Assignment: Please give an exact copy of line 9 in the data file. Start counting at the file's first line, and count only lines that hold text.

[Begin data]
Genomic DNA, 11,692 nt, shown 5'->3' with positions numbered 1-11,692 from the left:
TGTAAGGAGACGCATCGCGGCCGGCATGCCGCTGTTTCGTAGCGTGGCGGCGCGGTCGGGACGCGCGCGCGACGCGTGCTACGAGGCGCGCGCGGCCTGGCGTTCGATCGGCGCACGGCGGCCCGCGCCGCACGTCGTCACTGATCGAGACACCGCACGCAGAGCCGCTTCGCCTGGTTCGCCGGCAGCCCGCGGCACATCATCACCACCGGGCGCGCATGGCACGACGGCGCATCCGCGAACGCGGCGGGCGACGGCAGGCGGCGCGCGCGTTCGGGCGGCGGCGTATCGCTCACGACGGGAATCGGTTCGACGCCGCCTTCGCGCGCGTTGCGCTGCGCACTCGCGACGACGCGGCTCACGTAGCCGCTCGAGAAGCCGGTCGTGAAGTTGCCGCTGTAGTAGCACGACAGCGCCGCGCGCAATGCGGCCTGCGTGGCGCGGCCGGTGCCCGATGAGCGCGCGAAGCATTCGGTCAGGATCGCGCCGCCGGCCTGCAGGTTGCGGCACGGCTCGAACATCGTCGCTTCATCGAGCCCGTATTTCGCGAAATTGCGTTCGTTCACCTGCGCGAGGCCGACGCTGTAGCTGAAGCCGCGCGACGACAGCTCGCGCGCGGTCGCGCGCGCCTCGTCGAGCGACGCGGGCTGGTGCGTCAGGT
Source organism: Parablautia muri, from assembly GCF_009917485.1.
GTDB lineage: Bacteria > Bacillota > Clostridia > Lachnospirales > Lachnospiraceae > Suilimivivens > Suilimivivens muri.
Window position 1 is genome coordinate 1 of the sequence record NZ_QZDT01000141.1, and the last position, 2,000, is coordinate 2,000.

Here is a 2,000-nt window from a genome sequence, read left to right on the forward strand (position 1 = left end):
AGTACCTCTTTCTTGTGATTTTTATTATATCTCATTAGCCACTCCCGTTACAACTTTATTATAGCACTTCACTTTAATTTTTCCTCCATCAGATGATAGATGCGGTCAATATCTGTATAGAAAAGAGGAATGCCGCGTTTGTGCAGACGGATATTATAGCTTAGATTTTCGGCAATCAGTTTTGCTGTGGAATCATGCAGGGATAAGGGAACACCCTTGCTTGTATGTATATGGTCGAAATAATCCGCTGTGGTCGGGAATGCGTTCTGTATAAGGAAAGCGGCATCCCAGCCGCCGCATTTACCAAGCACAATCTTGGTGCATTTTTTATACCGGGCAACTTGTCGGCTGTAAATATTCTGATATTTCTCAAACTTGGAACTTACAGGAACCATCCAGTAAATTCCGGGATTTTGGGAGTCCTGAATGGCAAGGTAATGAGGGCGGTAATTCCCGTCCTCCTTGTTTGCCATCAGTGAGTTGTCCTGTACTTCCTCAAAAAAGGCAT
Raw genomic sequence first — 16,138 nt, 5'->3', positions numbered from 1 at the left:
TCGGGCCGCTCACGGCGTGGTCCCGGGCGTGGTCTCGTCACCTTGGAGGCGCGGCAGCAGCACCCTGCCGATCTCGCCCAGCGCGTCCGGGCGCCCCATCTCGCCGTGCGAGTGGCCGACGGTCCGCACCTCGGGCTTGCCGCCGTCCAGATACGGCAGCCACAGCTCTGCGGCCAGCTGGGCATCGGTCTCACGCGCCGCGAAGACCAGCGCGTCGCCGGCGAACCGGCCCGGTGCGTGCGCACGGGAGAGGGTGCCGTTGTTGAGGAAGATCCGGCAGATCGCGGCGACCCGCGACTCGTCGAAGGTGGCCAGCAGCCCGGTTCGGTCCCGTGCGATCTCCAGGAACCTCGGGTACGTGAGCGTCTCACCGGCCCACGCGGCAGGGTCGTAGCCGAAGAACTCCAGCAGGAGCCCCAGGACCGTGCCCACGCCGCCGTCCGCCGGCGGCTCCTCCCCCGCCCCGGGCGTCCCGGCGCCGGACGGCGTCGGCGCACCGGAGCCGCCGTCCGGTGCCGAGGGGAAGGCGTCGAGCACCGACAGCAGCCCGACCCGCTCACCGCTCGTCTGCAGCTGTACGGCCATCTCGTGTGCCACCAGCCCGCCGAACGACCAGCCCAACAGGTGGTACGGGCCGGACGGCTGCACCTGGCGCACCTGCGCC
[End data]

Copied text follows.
TCGGGCCGCTCACGGCGTGGTCCCGGGCGTGGTCTCGTCACCTTGGAGGCGCGGCAGCAGCACCCTGCCGATCTCGCCCAGCGCGTCCGGGCGCCCCATCTCGCCGTGCGAGTGGCCGACGGTCCGCACCTCGGGCTTGCCGCCGTCCAGATACGGCAGCCACAGCTCTGCGGCCAGCTGGGCATCGGTCTCACGCGCCGCGAAGACCAGCGCGTCGCCGGCGAACCGGCCCGGTGCGTGCGCACGGGAGAGGGTGCCGTTGTTGAGGAAGATCCGGCAGATCGCGGCGACCCGCGACTCGTCGAAGGTGGCCAGCAGCCCGGTTCGGTCCCGTGCGATCTCCAGGAACCTCGGGTACGTGAGCGTCTCACCGGCCCACGCGGCAGGGTCGTAGCCGAAGAACTCCAGCAGGAGCCCCAGGACCGTGCCCACGCCGCCGTCCGCCGGCGGCTCCTCCCCCGCCCCGGGCGTCCCGGCGCCGGACGGCGTCGGCGCACCGGAGCCGCCGTCCGGTGCCGAGGGGAAGGCGTCGAGCACCGACAGCAGCCCGACCCGCTCACCGCTCGTCTGCAGCTGTACGGCCATCTCGTGTGCCACCAGCCCGCCGAACGACCAGCCCAACAGGTGGTACGGGCCGGACGGCTGCACCTGGCGCACCTGCGCC